Though Inter Milan's treble with Jose Mourinho at the helm was a fantastic accomplishment, last season's UEFA Champions League final lacked a little bit of luster. Inter and Bayern Munich are huge clubs, no doubt, but there's just something different about the game when two of the greatest teams from Spain and England are involved. This year, the general viewing public has gotten their wish. Manchester United, the champions of England, and FC Barcelona, champions of Spain, square off at Wembley Stadium on Saturday, May 28 for the biggest prize in world football.
With all due respect to Real Madrid, who are certainly in the running, these are quite possibly the two biggest teams in the game. They have two of the biggest names in Lionel Messi and Wayne Rooney, two of the biggest stadiums, two iconic managers...we could do this for hours. This matchup hypes itself, so let's get straight to the football.
It's been a bit of an up and down season for Manchester United, but everything changed when Wayne Rooney was moved to his best position. Rooney's versatility is what makes him one of the best players in the world, but United's recent success has been linked to his settling in one position; playing in the hole behind Javier 'Chicharito' Hernandez. United don't play a typical 4-2-3-1 formation, as Rooney is not a traditional No. 10 while Hernandez is not a traditional back-to-goal forward, but it's successful to a surprising degree.
There's no secret what Barcelona are going to do in this game, and their tactics are not an ever-evolving thing based on personnel like Manchester United's are under Alex Ferguson. According to manager Josep Guardiola and club leged Johan Cryuff, there is only one way to play the game, and that is the way that Barcelona play. They will line up in an extremely fluid 4-3-3 formation where Lionel Messi acts as more of a central playmaker, cutting in from his right forward starting position. Daniel Alves' play up the right flank makes up for the width lost when Messi goes inside, and Barcelona's defenders are good enough to cover when he gets caught upfield.
The last time these teams met was in the 2008-2009 Champions League final, when, like this season, they were widely considered to be two of the best three or so teams in the world. At that time, Messi was still on the brink of being considered as one of the best players in the world, but not quite over the threshold. It was Pep Guardiola's first season in charge, and he was seen as a great manager for Barcelona's personnel and ethos, if not slightly tactically naive. The game was widely considered to be dead even, with the English-speaking media giving the nod to Manchester United.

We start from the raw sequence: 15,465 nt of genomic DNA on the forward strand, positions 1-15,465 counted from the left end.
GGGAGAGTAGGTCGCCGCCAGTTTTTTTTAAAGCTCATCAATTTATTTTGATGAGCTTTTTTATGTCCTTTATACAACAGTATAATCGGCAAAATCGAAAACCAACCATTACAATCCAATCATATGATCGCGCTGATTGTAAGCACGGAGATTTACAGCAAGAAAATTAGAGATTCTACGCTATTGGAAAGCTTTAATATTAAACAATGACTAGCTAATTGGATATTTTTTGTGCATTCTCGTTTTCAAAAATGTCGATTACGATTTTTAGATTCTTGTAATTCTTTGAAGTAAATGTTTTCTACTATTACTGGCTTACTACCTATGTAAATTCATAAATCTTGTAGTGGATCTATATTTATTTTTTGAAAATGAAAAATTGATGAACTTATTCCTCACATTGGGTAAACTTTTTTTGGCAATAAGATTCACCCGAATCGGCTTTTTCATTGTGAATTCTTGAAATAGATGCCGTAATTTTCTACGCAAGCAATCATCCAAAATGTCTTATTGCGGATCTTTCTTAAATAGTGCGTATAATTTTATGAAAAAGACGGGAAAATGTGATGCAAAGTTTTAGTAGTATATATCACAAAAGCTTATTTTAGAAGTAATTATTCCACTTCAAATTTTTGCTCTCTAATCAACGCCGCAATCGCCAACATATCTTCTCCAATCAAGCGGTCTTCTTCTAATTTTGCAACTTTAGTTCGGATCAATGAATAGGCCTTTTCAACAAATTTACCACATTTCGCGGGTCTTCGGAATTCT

Most of the English-speaking media considered Messi to be a relatively soft player at this point; a player who was incapable of dealing with the physical style of play that Manchester United would come at him with. Messi not only dispelled that myth in the final, he absolutely shattered it. He put in what was the defining performance of his career to that point, tearing United's defense to shreds as Barcelona won 2-0.
So, what's different? On the Manchester United side, quite a bit. Though they're still going strong, legendary midfielders Ryan Giggs and Paul Scholes are now older. Cristiano Ronaldo is gone, but Nani has evolved into a world class winger, while Antonio Valencia has made an adequate replacement. Carlos Tevez is gone, replaced with Javier Hernandez. United played a 4-4-2/4-6-0 hybrid with two false nines for most of that season, but their setup is now much different. Rooney is much more of a No. 10 than a false nine, while Chicharito spends most of his time sitting on the back shoulder of the defense.
For Barcelona, little has changed. The starting midfield of Xavi, Andres Iniesta, and Sergio Busquets is still intact. Forwards Samuel Eto'o and Thierry Henry have been replaced with David Villa and Pedro, a virtual push. The biggest addition has been Daniel Alves, who will be a much different player at right back than Carles Puyol, a traditional central defender, was in that 2009 final.
Whether or not Manchester United are a better team today than they were on that day in 2009 could be an extensive series of standalone articles, but there's no question that Barcelona are a better team than they were on that day. Xavi is the same player, while all of Messi, Iniesta, Busquets, Gerard Pique, and Victor Valdes have improved since then. Daniel Alves is arguably the best attacking fullback in the world. Barcelona are a slightly better version of the team that defeated Manchester United in the final two years ago.
So, why believe that Manchester United has a chance to win? There are a couple of good reasons. First of all, even if they are inferior to the 2009 team, they are a different team. Neither Rooney or Tevez was a goal poacher, looking for every opportunity to get behind the defense. Barcelona usually play a high defensive line, and there is a decent chance that Chicharito will have chances to exploit that. Second, their manager is Alex Ferguson, and he's pulled off lesser miracles.
Barcelona are widely considered to be the best team in the world and they are slight favorites for Saturday's final, but there is a reason I emphasized 'slight.' Manchester United are talented enough to beat any team in the world, and their manager is intelligent enough to outsmart any manager in the world. If there's a team that can take down mighty Barcelona, Manchester United is that team.
For news, opinion, and feature articles leading up to the UEFA Champions League final, bookmark this StoryStream and check it often. We'll have new posts right here throughout the week, during the game, and after the game. For more on the entire world of footy, check out SB Nation Soccer. Manchester United fans should head over to The Busby Babe, while Barcelona fans should check out Barca Blaugranes.